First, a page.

I pro

PROPOSE a Society. There are a hundred reasons why it should have an immediate and a signal success.

pose it at this season of the year, because it is the time when

a the holidays are in full flow; holidays being, if you will reduce them to their simple elements, the permission to do pretty much as you please. Freedom from the chain ; the loosing of “the jesses of the tongue ;” the silence of the overseer; the lock upon the school-room door; the dropped apron; the closed desk ;-are holiday marks. The song says,

“ the bow must be sometimes loose." The dog must be unleashed; the man must go free. Not only the wight who has ten hours' work per diem; the statesman who dozes through the long debates; the man who keeps shop from cock-crow to sunset. These are not the only, perhaps not the hardest, workers. Why did the Queen delight in her evenings at Highland inns? Why have we countless anecdotes of kings and queens escaping to the modest, humble ways of life, to make holiday? Because there are folk to whom coarse clothes are a delight, and the eggs and bacon of a village inn, a rare treat. The love of masquerading is only an expression of weariness with the monotony of one's actual condition. The duchess revels in the disguise of a milk-maid. I can understand a John Howard radiant, for an evening, in the dress of Jack Sheppard; and a Princess Metternich happy under the waxlights, as a nun. The holidays of the people are being fairly looked after now; but who have troubled themselves about the vacations of the unfortunate among the unfortunate—those persons who never have anything to do?

It is at the merriest time of year they are to be pitied most. “Merry Christmas!” they cry with scorn—as well they may—for how should it be merry Christmas to them? Where is the novelty ? Show them anything they cannot command at any other season. Their children have toys all the year round. Is roast beef a novelty ? Is plum-pudding anything more or less than an elaborately concocted indigestion ? In December, crowds of people are expectant of Norfolk turkeys, and are enraptured at the sight of the noble bird in the humble and doubtful company of sausages.

The people for whom I claim public sympathy would as soon eat the oldest cock

out of a neglected farmyard. They have made the acquaintance of the turkey aux Nouilles and à la Provençale, and truffée à la mode Toulouse. They understand a turkey to mean truffles, or to be at any rate à l'écarlate, And why he should not be, I cannot, I must confess, fairly understand. The dish is easy enough ; delicate, and to the British palate, novel. We can get a bunch of fresh celery leaves in this country : spice is within our reach: we have stewpans-and we have a pinch of intelligence within the Queen's dominions. An Englishman who gets a tough old turkey breaks his teeth upon him : a Frenchman stews him to tenderness, and flavours him. The turkey is the Frenchman's dish at this time of the year, as well as the Englishman's. The difference is in this—that while the Englishman has just skill enough to get his turkey from Norfolk to the spit; the Frenchman sits over his, and says, shall he contain truffles, or olives, or chestnuts, or even mushrooms? I want to know why a Norfolk turkey, which reaches a middle-class family that does not eat turkey as work-a-day food, should not be stuffed with sausage and chestnut? Moreover, why should not the turkey be accompanied to table by a dish of fine celery, in the Provençal manner ? They who have eaten turkey purée de marrons, or with black olives, are not en fête when Christmas comes, bringing roast beef, and plain turkey with sausages.

The answer of many will be, if this thing content them not, let them go discontented ; but I protest against the injustice, for they are the people who have the fewest holidays—who seldom or never get beyond rules-who cannot slip the cord. They are to be pitied at Christmas time, at Easter, at Whitsuntide, when they see thousands about them leaping with delight because there is a sprig of holly, aglow with berries, in the sirloin. Pity the poor creatures, I beg, who remain confined in the strict laws of their state, while the children are romping about the Christmas trees of Clapham and Bayswater, and Master Tommy has got his vagrant fingers in the apple-pie at Camden Town. What is the Michaelmas goose to them ? Conceive the slavery of the gilded wretch whose evening is spoiled by the failure of a sauce! Show some commiseration to him who must, though he ache with rheumatism in every limb, dress for his Christmas dinner. Shed a tear upon the gouty man who put on a tight boot at 6 P.M., on the 25th. These slaves have no holiday. They scoff and sneer and chafe over “Merry Christmas," for it is no festive time to them. I have heard Christmas simply described as just that particular season of the year “when Englishmen go mad about beef, and believe themselves bound to laugh while they eat an unscientific compound, the parallel of which is not to be found in any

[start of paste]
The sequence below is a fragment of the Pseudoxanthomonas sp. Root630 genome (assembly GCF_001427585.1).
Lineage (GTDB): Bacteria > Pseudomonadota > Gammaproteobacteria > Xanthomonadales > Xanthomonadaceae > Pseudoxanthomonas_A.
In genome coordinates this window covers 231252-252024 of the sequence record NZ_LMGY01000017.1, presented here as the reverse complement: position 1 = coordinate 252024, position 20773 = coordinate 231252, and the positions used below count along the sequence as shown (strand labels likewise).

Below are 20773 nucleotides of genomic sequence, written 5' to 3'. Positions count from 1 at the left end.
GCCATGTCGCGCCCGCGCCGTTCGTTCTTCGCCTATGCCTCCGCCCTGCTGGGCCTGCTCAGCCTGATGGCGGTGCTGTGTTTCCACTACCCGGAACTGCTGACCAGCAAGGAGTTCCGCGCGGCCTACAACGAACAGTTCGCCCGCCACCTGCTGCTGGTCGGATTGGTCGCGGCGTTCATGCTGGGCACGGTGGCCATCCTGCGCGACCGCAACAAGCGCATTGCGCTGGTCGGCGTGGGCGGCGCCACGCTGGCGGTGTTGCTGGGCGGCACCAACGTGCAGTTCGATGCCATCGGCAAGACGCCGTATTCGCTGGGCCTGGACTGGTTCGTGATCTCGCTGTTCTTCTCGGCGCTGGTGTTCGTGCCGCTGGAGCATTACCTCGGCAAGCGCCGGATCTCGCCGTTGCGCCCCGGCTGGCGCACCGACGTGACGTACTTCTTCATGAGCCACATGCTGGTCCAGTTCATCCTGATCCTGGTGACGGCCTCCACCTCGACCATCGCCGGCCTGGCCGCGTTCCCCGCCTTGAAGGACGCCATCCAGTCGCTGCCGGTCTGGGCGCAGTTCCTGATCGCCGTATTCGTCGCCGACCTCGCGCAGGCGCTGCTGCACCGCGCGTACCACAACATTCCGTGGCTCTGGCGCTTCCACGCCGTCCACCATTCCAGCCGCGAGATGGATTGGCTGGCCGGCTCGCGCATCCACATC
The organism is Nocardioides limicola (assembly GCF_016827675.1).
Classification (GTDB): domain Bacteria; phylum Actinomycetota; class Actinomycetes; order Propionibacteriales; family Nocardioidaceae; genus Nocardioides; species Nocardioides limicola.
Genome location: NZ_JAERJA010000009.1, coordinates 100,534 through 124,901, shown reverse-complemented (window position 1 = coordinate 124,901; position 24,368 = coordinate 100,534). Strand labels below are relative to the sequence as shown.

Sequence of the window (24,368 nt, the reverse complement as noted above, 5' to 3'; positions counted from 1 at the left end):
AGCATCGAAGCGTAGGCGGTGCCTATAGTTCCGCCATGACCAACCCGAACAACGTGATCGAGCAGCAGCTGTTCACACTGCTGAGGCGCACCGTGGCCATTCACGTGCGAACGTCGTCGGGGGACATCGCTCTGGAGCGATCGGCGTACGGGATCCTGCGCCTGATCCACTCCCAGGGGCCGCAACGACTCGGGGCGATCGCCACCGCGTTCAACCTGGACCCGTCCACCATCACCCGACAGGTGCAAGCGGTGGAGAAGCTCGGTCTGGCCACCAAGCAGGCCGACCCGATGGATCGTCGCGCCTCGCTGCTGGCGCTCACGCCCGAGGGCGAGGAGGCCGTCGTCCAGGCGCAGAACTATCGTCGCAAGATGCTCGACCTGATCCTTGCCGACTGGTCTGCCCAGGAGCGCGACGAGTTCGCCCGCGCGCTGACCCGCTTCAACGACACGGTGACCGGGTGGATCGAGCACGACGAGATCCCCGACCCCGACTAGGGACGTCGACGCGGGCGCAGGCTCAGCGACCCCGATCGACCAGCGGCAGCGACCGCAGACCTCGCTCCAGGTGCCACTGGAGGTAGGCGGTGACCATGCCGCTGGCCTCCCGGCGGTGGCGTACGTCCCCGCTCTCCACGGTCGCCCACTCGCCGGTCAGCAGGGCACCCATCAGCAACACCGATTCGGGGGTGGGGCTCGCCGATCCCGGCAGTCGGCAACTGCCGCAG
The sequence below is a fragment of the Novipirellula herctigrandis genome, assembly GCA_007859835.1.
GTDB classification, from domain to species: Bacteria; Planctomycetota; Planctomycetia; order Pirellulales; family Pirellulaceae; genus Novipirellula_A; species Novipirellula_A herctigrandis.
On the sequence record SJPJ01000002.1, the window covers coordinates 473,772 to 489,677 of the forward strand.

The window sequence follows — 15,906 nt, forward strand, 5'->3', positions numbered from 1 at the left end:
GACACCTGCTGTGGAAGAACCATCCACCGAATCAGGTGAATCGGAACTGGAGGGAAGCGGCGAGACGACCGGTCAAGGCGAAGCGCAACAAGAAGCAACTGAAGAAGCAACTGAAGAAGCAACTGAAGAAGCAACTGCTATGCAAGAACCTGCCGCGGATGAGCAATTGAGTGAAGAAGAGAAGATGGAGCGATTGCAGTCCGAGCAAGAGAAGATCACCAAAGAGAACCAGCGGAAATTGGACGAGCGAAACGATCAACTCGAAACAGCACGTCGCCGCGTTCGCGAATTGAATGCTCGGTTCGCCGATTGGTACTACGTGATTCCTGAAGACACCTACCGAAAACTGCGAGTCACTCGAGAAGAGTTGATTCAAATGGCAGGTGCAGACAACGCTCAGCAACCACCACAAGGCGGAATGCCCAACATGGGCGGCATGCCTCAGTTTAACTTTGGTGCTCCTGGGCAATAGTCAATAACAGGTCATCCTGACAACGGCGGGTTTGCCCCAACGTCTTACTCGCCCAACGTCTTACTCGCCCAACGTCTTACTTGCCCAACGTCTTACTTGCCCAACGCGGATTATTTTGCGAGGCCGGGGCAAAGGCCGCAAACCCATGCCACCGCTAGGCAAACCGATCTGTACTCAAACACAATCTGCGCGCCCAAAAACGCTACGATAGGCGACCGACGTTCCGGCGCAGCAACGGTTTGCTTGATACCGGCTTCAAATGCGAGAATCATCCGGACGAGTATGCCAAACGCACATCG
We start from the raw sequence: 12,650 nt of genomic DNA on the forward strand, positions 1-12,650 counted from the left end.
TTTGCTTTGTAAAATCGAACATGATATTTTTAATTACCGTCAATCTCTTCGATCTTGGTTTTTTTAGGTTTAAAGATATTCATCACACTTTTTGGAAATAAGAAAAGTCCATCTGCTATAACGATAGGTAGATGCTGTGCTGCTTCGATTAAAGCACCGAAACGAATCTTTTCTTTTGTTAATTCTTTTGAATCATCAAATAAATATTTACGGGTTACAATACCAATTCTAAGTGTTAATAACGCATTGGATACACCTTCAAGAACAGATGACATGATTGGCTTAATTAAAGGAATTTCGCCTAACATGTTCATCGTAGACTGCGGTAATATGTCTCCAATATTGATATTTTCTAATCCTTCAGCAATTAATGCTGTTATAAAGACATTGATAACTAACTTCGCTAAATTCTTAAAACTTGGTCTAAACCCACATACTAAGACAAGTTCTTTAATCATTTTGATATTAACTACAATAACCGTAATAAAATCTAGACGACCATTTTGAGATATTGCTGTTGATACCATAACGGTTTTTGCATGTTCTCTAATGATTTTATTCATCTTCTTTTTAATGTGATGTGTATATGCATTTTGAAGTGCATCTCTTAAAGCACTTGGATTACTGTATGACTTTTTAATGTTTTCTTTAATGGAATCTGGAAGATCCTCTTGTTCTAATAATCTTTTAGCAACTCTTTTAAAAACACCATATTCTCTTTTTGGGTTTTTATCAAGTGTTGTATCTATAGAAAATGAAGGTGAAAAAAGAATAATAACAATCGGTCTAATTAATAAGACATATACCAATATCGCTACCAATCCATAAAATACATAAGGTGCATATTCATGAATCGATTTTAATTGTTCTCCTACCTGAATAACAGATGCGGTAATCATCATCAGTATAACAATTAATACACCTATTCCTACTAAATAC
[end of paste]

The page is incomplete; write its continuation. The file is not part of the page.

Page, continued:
other cuisine of the civivilized world." Now, plompouding au bain marie is a delicate and refined pudding in a fluted mould, which he who has so few holidays may or may not taste when it is passed round to him, in which apricot, marmalade, and apples figure, and to no disadvantage. It is excellent to the taste; but has it the flavour which hunter's pudding has to him who may give his free opinion—who has appetite for sauce, and may eat from his fingers, if this should be the most pleasurable method to his fancy?

The poulterers' shops are still packed with birds, this January. The pheasant is the favourite with us, as with our neighbours. " Pheasant," the British housekeeper says, rubbing his red hands, “pheasant and bread sauce, I take it, nothing can be much finer than that.” With what a zest he sets-to on the 25th, a numerous and united family about him! The roast pheasant is a treat, a Christmas treat ; and everybody present is free to confess it. The expectant mouths about the table are accustomed to plain roast and boiled. It is a happy sight. It is a holiday, indeed! Not one of that party ever tasted Faisan à la Silésienne, with the choucroute and the oysters. None of them want their pheasant piqué. They are strangers to quenelles aux truffes, or pheasant à la Bohémienne. Hence Christmas is a mighty festival ; and the geese on Michaelmas day, that come, en bourgeois, with sage and onions, are delights. The mother will have no more idea of dishing up the remains of the birds, than she has of a bird à la Monglas; but her boys will romp about the house, and her girls will wear roses in their cheeks, and all will agree that it is a very happy time. As, indeed, it is, and should be, in sad England, where people so seldom stir themselves to put on holiday clothes. Our neighbours have fites without number, and a fite with them means laughter, a banquet, and a dance. The air rings with their laughter. They sing all the way out and home. The highest and mightiest among them break out of the stiff school of the upper world in a downright manner, and romp and laugh. One November's accounts from Compiègne showed the sans façon Empress Eugénie (and none can wear a statelier look than Napoleon's bride) shutting the windows with her own fair hands. That was holiday to her.